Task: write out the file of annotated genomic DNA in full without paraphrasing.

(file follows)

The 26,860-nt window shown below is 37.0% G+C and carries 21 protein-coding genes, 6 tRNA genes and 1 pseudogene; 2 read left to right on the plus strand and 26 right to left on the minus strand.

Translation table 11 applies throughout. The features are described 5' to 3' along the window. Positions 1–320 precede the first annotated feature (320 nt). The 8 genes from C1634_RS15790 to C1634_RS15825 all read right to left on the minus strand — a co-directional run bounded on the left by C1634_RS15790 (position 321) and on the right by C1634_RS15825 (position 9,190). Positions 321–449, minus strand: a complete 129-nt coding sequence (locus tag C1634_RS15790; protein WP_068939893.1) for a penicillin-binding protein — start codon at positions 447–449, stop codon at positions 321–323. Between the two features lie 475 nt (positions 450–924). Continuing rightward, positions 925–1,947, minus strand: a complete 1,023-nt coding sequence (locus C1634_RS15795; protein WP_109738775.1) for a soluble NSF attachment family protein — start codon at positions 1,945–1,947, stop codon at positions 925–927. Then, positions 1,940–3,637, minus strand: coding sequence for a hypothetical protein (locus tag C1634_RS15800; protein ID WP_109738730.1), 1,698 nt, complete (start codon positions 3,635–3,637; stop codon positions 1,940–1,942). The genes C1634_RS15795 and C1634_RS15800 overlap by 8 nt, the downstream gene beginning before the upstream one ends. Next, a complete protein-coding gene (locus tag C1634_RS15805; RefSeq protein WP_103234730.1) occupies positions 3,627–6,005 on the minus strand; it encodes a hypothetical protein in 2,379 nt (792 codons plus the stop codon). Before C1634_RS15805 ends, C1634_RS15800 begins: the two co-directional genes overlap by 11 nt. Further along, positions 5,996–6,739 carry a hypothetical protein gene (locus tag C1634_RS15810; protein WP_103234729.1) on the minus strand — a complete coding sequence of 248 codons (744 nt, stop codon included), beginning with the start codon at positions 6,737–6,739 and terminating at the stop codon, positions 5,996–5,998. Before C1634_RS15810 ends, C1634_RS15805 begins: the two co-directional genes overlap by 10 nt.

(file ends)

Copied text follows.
The 26,860-nt window shown below is 37.0% G+C and carries 21 protein-coding genes, 6 tRNA genes and 1 pseudogene; 2 read left to right on the plus strand and 26 right to left on the minus strand.

Translation table 11 applies throughout. The features are described 5' to 3' along the window. Positions 1–320 precede the first annotated feature (320 nt). The 8 genes from C1634_RS15790 to C1634_RS15825 all read right to left on the minus strand — a co-directional run bounded on the left by C1634_RS15790 (position 321) and on the right by C1634_RS15825 (position 9,190). Positions 321–449, minus strand: a complete 129-nt coding sequence (locus tag C1634_RS15790; protein WP_068939893.1) for a penicillin-binding protein — start codon at positions 447–449, stop codon at positions 321–323. Between the two features lie 475 nt (positions 450–924). Continuing rightward, positions 925–1,947, minus strand: a complete 1,023-nt coding sequence (locus C1634_RS15795; protein WP_109738775.1) for a soluble NSF attachment family protein — start codon at positions 1,945–1,947, stop codon at positions 925–927. Then, positions 1,940–3,637, minus strand: coding sequence for a hypothetical protein (locus tag C1634_RS15800; protein ID WP_109738730.1), 1,698 nt, complete (start codon positions 3,635–3,637; stop codon positions 1,940–1,942). The genes C1634_RS15795 and C1634_RS15800 overlap by 8 nt, the downstream gene beginning before the upstream one ends. Next, a complete protein-coding gene (locus tag C1634_RS15805; RefSeq protein WP_103234730.1) occupies positions 3,627–6,005 on the minus strand; it encodes a hypothetical protein in 2,379 nt (792 codons plus the stop codon). Before C1634_RS15805 ends, C1634_RS15800 begins: the two co-directional genes overlap by 11 nt. Further along, positions 5,996–6,739 carry a hypothetical protein gene (locus tag C1634_RS15810; protein WP_103234729.1) on the minus strand — a complete coding sequence of 248 codons (744 nt, stop codon included), beginning with the start codon at positions 6,737–6,739 and terminating at the stop codon, positions 5,996–5,998. Before C1634_RS15810 ends, C1634_RS15805 begins: the two co-directional genes overlap by 10 nt.